HELENA, Montana (Reuters) - Governor Brian Schweitzer vowed on Tuesday to cling to Exxon Mobil like “the smell on a skunk” for as long as it takes to get the company to clean up a weekend oil spill that fouled an otherwise pristine stretch of the Yellowstone River in Montana.
A 12-inch Exxon pipeline ruptured on Friday night about 150 miles downstream from Yellowstone National Park near the town of Laurel, Montana, southwest of Billings, dumping up to 1,000 barrels, or 42,000 gallons, of crude oil into the flood-swollen river.
Toxic fumes from the oil overcame a number of people who reported breathing problems and dizziness and were taken to local hospitals. But state and federal officials on Tuesday said they lacked a tally of health problems or the number of riverside homes that were evacuated after the accident.
The U.S. Department of Transportation on Tuesday ordered Exxon to re-bury the pipeline underneath the Yellowstone river bed to protect it and conduct a risk assessment on the 69-mile long pipeline where it crosses any waterway. It must then submit a restart plan before operations can resume.
“The investigation into this incident is ongoing,” said Transportation Secretary Ray LaHood. “When companies are not living up to our safety standards, we will take action. We will continue to work with the EPA, while ensuring that those responsible are held accountable.”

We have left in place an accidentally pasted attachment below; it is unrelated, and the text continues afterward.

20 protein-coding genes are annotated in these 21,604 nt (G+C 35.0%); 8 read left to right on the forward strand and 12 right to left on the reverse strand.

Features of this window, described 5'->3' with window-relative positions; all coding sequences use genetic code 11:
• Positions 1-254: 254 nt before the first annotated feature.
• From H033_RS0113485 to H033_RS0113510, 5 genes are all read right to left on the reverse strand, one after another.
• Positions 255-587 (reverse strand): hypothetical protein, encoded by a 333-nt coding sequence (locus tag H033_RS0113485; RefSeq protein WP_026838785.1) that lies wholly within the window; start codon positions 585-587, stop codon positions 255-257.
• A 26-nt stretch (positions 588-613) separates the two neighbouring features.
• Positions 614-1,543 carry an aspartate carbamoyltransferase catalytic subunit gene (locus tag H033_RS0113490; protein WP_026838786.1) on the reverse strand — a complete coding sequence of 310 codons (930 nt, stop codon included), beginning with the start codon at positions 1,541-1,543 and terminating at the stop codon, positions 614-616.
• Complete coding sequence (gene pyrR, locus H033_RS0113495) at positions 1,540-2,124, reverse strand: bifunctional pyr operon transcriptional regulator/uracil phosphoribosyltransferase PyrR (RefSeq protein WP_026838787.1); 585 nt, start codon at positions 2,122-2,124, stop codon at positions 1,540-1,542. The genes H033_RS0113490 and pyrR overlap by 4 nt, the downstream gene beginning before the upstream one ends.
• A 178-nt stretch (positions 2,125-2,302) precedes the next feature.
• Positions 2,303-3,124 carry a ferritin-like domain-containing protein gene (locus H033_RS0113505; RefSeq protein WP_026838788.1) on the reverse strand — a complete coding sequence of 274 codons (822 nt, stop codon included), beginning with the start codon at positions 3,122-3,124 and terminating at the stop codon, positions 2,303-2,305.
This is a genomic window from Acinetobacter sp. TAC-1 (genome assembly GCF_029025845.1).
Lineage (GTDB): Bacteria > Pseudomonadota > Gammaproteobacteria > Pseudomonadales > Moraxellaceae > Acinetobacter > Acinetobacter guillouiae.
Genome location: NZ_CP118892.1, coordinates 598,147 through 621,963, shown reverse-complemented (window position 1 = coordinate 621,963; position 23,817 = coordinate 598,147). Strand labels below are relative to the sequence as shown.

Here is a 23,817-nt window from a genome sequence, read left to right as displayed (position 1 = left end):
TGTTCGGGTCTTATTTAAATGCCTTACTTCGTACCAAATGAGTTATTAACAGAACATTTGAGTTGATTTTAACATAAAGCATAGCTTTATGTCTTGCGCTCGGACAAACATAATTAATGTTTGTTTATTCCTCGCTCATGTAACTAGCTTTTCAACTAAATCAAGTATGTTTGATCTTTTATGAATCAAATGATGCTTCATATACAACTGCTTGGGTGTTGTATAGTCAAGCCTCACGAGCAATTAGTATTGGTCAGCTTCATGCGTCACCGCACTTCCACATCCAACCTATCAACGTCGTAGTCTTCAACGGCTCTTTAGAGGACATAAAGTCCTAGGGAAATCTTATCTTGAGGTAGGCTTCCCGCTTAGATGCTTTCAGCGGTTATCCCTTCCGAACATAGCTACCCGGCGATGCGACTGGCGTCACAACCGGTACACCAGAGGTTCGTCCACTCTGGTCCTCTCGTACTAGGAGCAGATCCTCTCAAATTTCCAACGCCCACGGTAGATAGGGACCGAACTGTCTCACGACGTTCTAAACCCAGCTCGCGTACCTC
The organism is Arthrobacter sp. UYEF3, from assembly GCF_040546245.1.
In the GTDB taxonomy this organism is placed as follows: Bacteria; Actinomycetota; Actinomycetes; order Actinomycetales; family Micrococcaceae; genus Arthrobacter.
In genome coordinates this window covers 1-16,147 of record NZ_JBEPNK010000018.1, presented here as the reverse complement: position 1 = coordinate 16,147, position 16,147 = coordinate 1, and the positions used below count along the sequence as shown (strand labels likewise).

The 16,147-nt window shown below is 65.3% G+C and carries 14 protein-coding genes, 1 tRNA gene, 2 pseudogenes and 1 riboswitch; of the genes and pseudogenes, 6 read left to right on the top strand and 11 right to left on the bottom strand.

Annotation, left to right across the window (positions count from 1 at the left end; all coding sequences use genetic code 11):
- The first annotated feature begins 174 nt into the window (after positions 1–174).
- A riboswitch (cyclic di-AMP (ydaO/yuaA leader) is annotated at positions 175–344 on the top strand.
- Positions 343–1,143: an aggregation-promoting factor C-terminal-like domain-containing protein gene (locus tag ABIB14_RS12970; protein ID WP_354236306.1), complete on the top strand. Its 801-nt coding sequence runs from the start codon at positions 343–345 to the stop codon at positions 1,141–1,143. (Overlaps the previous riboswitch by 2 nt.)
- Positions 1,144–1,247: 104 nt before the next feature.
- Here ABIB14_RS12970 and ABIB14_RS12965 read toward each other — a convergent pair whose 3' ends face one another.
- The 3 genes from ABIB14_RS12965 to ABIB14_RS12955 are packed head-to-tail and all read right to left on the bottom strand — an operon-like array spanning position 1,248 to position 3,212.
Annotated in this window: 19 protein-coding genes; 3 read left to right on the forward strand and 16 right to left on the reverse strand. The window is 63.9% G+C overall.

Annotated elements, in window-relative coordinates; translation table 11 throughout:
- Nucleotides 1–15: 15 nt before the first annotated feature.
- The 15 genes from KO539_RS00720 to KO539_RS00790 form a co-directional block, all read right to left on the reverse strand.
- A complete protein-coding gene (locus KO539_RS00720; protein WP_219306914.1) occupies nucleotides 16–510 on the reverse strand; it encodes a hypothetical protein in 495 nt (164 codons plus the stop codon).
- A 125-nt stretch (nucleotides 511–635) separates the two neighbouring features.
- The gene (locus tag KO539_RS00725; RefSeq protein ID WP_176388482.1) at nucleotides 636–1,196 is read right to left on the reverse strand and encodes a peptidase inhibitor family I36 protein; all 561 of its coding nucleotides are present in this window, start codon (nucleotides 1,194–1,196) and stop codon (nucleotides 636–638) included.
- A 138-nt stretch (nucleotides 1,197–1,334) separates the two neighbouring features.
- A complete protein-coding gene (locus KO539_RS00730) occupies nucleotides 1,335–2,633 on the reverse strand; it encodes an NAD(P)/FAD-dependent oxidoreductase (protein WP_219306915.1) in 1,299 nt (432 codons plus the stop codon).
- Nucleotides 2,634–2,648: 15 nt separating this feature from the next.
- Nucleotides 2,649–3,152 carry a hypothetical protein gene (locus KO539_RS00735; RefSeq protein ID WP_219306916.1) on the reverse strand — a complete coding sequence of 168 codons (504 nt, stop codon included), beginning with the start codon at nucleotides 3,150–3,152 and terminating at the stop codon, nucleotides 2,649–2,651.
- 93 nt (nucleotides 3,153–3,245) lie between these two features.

Exxon officials said shoreline oil contamination extended at least 25 miles downstream but appeared to be confined mostly to scattered pockets along the river.
The company said water pipes for municipal drinking supplies to the city of Billings and suburban Lockwood were reopened after a precautionary shutdown for a few hours just after the spill.
But Schweitzer said dozens of landowners have been affected so far and that a “great deal of oil” had washed into low-lying areas along the banks of the Yellowstone.
“These riparian, lowland areas, these wetlands are the health of these rivers,” he said, adding that the full extent and scope of contamination remains to be seen. He said trace amounts of oil already had been swept hundreds of miles downstream into the Missouri River and beyond.
About 350 cleanup personnel were working along the Yellowstone on Tuesday, using oil-absorbent materials to blot up as much crude as possible, according to Exxon and the U.S. Environmental Protection Agency, which is overseeing the operation.
The spill wreaked immediate havoc on ranching and farming operations along the Yellowstone, the longest river without a dam in the United States.
Cathy Williams, who raises livestock, wheat, alfalfa and hay with her husband Jerry on some 800 acres of land around Laurel, said high water from the river has washed oil across much of their property.
“It was the night the river peaked, so the river water was flooded all over the place, and that brought oil all over both ranches,” she said. “All of our grasslands ... have just thick, black crude stuck to all the grass, trees, low lands.”
Williams said their spring wheat crop and alfalfa are both in need of irrigation, but farmers in the area were advised not to take water from the river for the time being. Drinking supplies also are in limbo, she said.